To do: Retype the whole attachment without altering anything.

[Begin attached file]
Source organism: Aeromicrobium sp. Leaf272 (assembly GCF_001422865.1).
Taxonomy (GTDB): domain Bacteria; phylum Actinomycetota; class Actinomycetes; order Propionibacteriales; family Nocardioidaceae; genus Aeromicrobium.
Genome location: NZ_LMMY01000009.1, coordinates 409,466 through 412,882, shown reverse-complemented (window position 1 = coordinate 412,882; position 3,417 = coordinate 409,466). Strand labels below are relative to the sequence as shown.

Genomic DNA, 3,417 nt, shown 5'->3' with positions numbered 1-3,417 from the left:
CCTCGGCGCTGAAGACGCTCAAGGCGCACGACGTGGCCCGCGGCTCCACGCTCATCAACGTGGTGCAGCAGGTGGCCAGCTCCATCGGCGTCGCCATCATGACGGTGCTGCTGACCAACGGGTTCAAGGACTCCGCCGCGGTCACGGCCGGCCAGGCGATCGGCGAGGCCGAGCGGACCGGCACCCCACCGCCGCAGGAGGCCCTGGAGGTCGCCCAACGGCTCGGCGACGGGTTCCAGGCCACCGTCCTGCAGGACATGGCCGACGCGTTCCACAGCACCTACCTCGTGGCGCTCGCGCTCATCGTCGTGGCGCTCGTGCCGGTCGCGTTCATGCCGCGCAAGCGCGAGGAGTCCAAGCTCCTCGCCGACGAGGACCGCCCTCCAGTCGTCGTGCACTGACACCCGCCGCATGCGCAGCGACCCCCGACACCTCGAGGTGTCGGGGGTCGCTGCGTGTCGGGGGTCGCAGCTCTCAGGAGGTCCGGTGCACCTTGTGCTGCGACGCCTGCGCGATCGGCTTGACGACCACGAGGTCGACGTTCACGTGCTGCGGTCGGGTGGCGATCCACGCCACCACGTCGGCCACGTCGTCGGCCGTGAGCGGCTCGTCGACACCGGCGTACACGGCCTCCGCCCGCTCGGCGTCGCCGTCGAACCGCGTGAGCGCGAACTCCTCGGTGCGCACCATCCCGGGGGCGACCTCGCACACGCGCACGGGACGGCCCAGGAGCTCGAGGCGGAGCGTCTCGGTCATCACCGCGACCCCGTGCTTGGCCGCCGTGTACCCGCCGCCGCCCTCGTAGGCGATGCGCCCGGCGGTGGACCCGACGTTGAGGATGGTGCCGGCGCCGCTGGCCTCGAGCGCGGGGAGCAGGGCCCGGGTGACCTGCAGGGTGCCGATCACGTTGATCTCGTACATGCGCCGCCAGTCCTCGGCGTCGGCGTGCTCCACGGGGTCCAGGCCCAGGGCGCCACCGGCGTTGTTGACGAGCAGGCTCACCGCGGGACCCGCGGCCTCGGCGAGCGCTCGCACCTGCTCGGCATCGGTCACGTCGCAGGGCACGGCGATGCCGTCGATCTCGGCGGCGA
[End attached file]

Source organism: Aeromicrobium sp. Leaf272 (assembly GCF_001422865.1).
Taxonomy (GTDB): domain Bacteria; phylum Actinomycetota; class Actinomycetes; order Propionibacteriales; family Nocardioidaceae; genus Aeromicrobium.
Genome location: NZ_LMMY01000009.1, coordinates 409,466 through 412,882, shown reverse-complemented (window position 1 = coordinate 412,882; position 3,417 = coordinate 409,466). Strand labels below are relative to the sequence as shown.

Genomic DNA, 3,417 nt, shown 5'->3' with positions numbered 1-3,417 from the left:
CCTCGGCGCTGAAGACGCTCAAGGCGCACGACGTGGCCCGCGGCTCCACGCTCATCAACGTGGTGCAGCAGGTGGCCAGCTCCATCGGCGTCGCCATCATGACGGTGCTGCTGACCAACGGGTTCAAGGACTCCGCCGCGGTCACGGCCGGCCAGGCGATCGGCGAGGCCGAGCGGACCGGCACCCCACCGCCGCAGGAGGCCCTGGAGGTCGCCCAACGGCTCGGCGACGGGTTCCAGGCCACCGTCCTGCAGGACATGGCCGACGCGTTCCACAGCACCTACCTCGTGGCGCTCGCGCTCATCGTCGTGGCGCTCGTGCCGGTCGCGTTCATGCCGCGCAAGCGCGAGGAGTCCAAGCTCCTCGCCGACGAGGACCGCCCTCCAGTCGTCGTGCACTGACACCCGCCGCATGCGCAGCGACCCCCGACACCTCGAGGTGTCGGGGGTCGCTGCGTGTCGGGGGTCGCAGCTCTCAGGAGGTCCGGTGCACCTTGTGCTGCGACGCCTGCGCGATCGGCTTGACGACCACGAGGTCGACGTTCACGTGCTGCGGTCGGGTGGCGATCCACGCCACCACGTCGGCCACGTCGTCGGCCGTGAGCGGCTCGTCGACACCGGCGTACACGGCCTCCGCCCGCTCGGCGTCGCCGTCGAACCGCGTGAGCGCGAACTCCTCGGTGCGCACCATCCCGGGGGCGACCTCGCACACGCGCACGGGACGGCCCAGGAGCTCGAGGCGGAGCGTCTCGGTCATCACCGCGACCCCGTGCTTGGCCGCCGTGTACCCGCCGCCGCCCTCGTAGGCGATGCGCCCGGCGGTGGACCCGACGTTGAGGATGGTGCCGGCGCCGCTGGCCTCGAGCGCGGGGAGCAGGGCCCGGGTGACCTGCAGGGTGCCGATCACGTTGATCTCGTACATGCGCCGCCAGTCCTCGGCGTCGGCGTGCTCCACGGGGTCCAGGCCCAGGGCGCCACCGGCGTTGTTGACGAGCAGGCTCACCGCGGGACCCGCGGCCTCGGCGAGCGCTCGCACCTGCTCGGCATCGGTCACGTCGCAGGGCACGGCGATGCCGTCGATCTCGGCGGCGA